The argument could be made that an energy efficiency retrofit of an existing building is more eco friendly than constructing a new green building from the ground up. When the University of Louisville completed their renovation of the Duthie Center, which was originally dedicated in 1947, the school was able to reuse 95 percent of the original structure.

Needing new materials for five percent of a building instead of 100 percent is quite a big difference and definitely gives solid meaning to the term reuse. Ultimately, this renovation earned a LEED Gold certification from the U.S. Green Building Council (USGBC); the first LEED certified renovated building on the U of L campus.

During the renovation process, 27 percent of the new materials used had recycled content while 31 percent were regionally sourced. Of the five percent of the building that was not reusable, 77 percent were recycled. These measures all earned points for the project on the LEED certification checklist.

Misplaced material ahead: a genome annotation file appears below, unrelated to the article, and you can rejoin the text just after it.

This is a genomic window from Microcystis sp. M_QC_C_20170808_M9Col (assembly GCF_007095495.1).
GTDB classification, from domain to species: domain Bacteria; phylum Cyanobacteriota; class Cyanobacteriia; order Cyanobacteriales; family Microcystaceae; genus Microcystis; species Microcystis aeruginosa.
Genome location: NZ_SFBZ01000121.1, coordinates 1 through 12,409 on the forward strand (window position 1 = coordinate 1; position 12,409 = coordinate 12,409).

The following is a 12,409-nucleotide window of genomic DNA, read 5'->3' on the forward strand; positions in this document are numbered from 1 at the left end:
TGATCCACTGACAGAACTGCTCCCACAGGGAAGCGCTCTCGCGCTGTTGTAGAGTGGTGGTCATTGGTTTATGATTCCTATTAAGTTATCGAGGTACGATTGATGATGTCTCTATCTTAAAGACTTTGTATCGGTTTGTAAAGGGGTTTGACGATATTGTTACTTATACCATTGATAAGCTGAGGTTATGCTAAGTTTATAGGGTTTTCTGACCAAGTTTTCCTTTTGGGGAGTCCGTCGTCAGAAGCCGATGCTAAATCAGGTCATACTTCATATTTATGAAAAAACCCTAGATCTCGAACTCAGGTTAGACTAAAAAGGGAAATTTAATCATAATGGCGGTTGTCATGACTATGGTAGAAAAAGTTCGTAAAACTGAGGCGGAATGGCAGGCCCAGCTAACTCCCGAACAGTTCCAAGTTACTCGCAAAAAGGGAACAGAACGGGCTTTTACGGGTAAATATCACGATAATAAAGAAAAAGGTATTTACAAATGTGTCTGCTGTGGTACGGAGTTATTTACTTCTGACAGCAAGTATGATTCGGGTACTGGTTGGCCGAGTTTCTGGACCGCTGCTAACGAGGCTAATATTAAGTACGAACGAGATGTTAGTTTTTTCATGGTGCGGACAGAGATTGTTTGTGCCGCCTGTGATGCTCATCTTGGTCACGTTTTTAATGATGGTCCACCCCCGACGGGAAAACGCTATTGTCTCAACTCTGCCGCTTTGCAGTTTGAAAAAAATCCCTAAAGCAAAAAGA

Other eco focused design and construction features include room occupation sensors that control both the lighting and the air-handling system, low flow plumbing fixtures that lead to a 54 percent reduction in water use, premium parking for fuel efficient cars, and easy access to mass transit.

Award winning architectural firm Lord, Aeck and Sargent worked with U of L on the Duthie Center renovation. Barry Abrams was the project manager for the green renovation and watched the building transform over the past few years. "It is extremely rewarding to see how the Duthie Center has evolved over the years. It has served many functions and gone through several renovations and additions. It's exciting to be a part of its new life, once again serving many diverse student, teaching and research functions while being responsive to our sensitive environment." Source: U of L

Duthie Center’s certification expands the U of L’s LEED registered and certified portfolio which also includes a LEED Gold certification for the Clinical and Translational Research building and pending certifications for the Center for Predictive Medicine and the School of Dentistry.

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